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Should you work out when you're sick?

By Judy Fortin
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Cold and flu season is just getting under way in the United States. Before it's over, the Centers for Disease Control and Prevention predicts, up to 20 percent of Americans will suffer from the flu.

Experts don't know how many professional and amateur athletes will be sidelined by the symptoms, but they do know germs are easily spread in gyms and common workout areas.

At least one expert says that if you think you're coming down with a cold or the flu you should probably skip your daily workout.

"I tell people to listen to their bodies. If they are sick, their body is telling them something is wrong." said Dr. Rick Kellerman of the American Academy of Family Physicians.

Even though it may be tempting to not break an exercise routine, working out may actually prolong the illness," Kellerman said. And, in rare cases "viruses can damage heart muscles," he added.

Kellerman said it is a myth that you can sweat out germs and toxins. He acknowledges that "low levels of exercise increase endorphins and benefit the body, but an intense workout that creates high levels of endorphins can wear down the immune system."

In other words, "Don't count on endorphins to heal you," he said.

Kellerman advises his patients to skip their workout if they have a fever. It puts too much stress on the heart, which already is beating faster because of the higher body temperature. If you're suffering from chest congestion, coughing and shortness of breath, he said, you also shouldn't work out. And exercising with a stomach ache will probably make you feel worse, he added.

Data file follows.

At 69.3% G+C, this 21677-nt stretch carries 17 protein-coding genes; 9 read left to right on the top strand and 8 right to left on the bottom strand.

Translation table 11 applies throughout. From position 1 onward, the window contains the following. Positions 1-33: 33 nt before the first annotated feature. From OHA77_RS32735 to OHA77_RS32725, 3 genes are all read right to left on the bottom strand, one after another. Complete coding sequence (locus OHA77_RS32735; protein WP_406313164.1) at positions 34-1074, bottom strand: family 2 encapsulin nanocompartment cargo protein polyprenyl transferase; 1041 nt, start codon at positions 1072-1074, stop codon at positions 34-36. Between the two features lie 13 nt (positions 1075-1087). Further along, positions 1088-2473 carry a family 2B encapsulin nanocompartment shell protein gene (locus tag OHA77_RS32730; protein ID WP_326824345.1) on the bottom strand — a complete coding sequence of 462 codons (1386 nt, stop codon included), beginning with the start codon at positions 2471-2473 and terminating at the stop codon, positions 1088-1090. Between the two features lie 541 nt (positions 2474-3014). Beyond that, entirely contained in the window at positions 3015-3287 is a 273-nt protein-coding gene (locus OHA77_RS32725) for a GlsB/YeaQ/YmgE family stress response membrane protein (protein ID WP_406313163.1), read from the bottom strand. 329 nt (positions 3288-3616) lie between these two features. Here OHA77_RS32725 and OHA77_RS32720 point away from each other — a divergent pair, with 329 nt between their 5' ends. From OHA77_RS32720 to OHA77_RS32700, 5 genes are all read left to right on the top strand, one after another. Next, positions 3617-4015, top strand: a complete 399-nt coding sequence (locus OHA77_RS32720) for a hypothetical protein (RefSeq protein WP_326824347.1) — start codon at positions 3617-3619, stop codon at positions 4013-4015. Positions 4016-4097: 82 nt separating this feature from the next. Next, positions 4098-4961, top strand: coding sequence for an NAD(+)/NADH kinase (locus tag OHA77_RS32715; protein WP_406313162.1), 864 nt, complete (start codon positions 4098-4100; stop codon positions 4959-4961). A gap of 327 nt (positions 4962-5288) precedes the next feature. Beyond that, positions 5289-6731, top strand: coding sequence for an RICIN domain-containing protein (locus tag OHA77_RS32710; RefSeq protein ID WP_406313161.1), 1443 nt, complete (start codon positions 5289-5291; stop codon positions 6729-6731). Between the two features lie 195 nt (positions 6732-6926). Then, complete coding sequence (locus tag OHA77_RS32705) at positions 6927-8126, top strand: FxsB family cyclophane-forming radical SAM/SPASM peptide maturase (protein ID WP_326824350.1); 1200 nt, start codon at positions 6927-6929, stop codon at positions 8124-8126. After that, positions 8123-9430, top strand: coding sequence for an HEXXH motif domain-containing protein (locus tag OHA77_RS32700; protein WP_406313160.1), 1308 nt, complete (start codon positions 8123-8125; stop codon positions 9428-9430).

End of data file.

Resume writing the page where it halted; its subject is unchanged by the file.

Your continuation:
But if you have the sniffles and milder symptoms of a cold, moderate exercise is probably OK, Kellerman said.

He recommends that athletes use cross-training to learn about different levels of exercise. A cross-training routine can help rebuild strength as you recover. Kellerman also suggests easing back into a full workout.

"When you're feeling better, don't start back at 100 percent," he said. "Start at a lower level. Give yourself time to recuperate [or] you might relapse or prolong the illness."

Another reason to skip the gym if you're sick is to keep from spreading the germs to everyone else.

"Be considerate," Kellerman said. "Wipe down machines, wash your hands and stay home and rest if you really don't feel well."

It's not too late to get a flu shot. The Centers for Disease and Control recommends the vaccine for pregnant women, children between the ages of 6 months and 5 years, and anyone 50 or older. The CDC says "you may be able to pass on the flu before you know you are sick, as well as while you are sick."

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If you're suffering from chest congestion, coughing and shortness of breath, you shouldn't work out.


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